With the collapse of Zimbabwe's agricultural sector, gold mines are now the country's largest foreign currency earner.
Falcoln Gold Mine, near Zimbabwe's second city Bulawayo, is the first of the gold mines to go public and say it faces closure.
The managing director of the mine, Andrew Bittie, said the mine has not been paid foreign currency earnings by the Reserve Bank of Zimbabwe since April 1.
Most mines in Zimbabwe are privately owned, but under current practice, the government pays 50 percent of their earnings in the local currency, at a trading rate of 800 Zimbabwe dollars to one U.S. dollar. The other 50 percent is supposed to be paid out in U.S. dollars so the mines have money to import materials for their operations.
But the payments in U.S. dollars have not been coming. Zimbabwe is using the little foreign currency it does have to buy fuel and pay arrears on electricity bills to neighboring states.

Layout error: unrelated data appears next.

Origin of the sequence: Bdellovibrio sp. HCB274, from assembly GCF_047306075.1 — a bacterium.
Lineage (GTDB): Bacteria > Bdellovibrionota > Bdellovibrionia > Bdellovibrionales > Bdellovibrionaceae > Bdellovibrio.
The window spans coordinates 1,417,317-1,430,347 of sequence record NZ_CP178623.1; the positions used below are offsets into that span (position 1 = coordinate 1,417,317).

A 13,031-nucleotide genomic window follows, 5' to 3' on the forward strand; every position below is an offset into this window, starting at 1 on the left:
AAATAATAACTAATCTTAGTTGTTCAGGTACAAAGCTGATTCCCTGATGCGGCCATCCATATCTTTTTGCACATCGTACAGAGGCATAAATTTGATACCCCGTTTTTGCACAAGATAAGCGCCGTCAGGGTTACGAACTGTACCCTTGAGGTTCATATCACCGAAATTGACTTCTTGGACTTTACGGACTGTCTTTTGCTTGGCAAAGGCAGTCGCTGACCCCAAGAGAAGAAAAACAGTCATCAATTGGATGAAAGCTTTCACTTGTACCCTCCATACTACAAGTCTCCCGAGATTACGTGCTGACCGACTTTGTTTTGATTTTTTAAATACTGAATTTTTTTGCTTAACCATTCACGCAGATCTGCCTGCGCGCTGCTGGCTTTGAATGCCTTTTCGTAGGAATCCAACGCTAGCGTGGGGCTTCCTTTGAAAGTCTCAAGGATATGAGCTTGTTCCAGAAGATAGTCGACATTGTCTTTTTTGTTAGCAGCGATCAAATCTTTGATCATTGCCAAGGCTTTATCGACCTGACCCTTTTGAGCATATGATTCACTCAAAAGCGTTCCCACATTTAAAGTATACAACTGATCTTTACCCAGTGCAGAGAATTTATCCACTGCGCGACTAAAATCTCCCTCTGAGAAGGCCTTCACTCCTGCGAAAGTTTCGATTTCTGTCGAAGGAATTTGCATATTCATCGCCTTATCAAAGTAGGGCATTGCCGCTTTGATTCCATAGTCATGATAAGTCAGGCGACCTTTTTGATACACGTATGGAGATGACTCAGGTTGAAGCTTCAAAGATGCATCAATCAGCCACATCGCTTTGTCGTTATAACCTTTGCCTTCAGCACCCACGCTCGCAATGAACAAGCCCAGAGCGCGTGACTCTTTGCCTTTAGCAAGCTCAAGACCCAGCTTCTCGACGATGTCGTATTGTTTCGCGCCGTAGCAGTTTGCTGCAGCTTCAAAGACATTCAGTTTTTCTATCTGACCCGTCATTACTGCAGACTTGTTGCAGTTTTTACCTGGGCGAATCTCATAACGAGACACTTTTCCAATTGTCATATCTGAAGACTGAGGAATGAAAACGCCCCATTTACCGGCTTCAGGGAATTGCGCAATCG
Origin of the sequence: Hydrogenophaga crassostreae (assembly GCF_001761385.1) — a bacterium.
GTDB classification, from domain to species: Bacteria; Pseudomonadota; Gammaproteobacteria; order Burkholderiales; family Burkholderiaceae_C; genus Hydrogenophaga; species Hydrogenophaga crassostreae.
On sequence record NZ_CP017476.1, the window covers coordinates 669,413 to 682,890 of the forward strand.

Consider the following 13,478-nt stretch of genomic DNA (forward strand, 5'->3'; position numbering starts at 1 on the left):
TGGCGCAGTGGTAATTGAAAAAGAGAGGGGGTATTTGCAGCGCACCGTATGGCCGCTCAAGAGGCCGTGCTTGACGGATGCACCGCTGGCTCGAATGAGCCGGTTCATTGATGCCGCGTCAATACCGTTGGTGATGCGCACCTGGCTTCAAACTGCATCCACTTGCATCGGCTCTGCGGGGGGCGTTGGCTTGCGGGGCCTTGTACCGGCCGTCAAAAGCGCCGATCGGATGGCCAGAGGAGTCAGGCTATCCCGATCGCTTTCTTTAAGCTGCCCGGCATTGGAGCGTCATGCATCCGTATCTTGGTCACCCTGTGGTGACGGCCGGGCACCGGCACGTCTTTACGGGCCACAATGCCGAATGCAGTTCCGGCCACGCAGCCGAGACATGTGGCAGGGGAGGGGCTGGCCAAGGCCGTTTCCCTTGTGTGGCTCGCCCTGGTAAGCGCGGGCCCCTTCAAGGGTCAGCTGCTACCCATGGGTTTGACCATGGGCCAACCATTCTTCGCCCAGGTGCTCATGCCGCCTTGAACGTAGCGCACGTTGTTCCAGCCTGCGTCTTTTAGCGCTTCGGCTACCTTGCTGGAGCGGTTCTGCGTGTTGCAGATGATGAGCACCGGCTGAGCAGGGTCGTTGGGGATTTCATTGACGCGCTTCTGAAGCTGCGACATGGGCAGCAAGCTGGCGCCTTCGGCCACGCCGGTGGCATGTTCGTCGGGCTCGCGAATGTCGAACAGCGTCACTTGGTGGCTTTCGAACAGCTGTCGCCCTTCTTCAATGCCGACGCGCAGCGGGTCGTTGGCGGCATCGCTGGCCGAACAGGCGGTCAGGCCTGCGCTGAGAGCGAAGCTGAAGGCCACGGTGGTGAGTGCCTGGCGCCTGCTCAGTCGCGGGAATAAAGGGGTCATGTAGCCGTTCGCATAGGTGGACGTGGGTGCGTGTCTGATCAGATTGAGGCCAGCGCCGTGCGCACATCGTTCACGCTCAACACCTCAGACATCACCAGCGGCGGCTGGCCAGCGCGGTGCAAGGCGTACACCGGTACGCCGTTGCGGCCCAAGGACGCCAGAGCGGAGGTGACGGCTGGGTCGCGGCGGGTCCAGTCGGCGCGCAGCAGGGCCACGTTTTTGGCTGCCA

In addition to the shortage of foreign currency, Mr. Beattie said the Falcon Gold Mine is also suffering because the state's electricity supplier has increased its tariffs in the last month by more than 1,000 percent. Also, electricity cuts are costing the company four operating hours a day.
Mr. Beattie said the Falcon Gold mine would close in September if the situation did not improve.
On Tuesday, the chief executive of Zimbabwe's chamber of mines, David Murangari, said gold made up more than half of Zimbabwe's mineral exports. It is now the country's highest foreign currency earner since the collapse of the tobacco industry following the land reform program, which saw 90 percent of tobacco farmers evicted from their properties.
Mr. Murangari said gold production is declining dramatically. Three years ago, Zimbabwe produced 29 tons of gold. Last year it produced half that, and 2003 is going to be worse.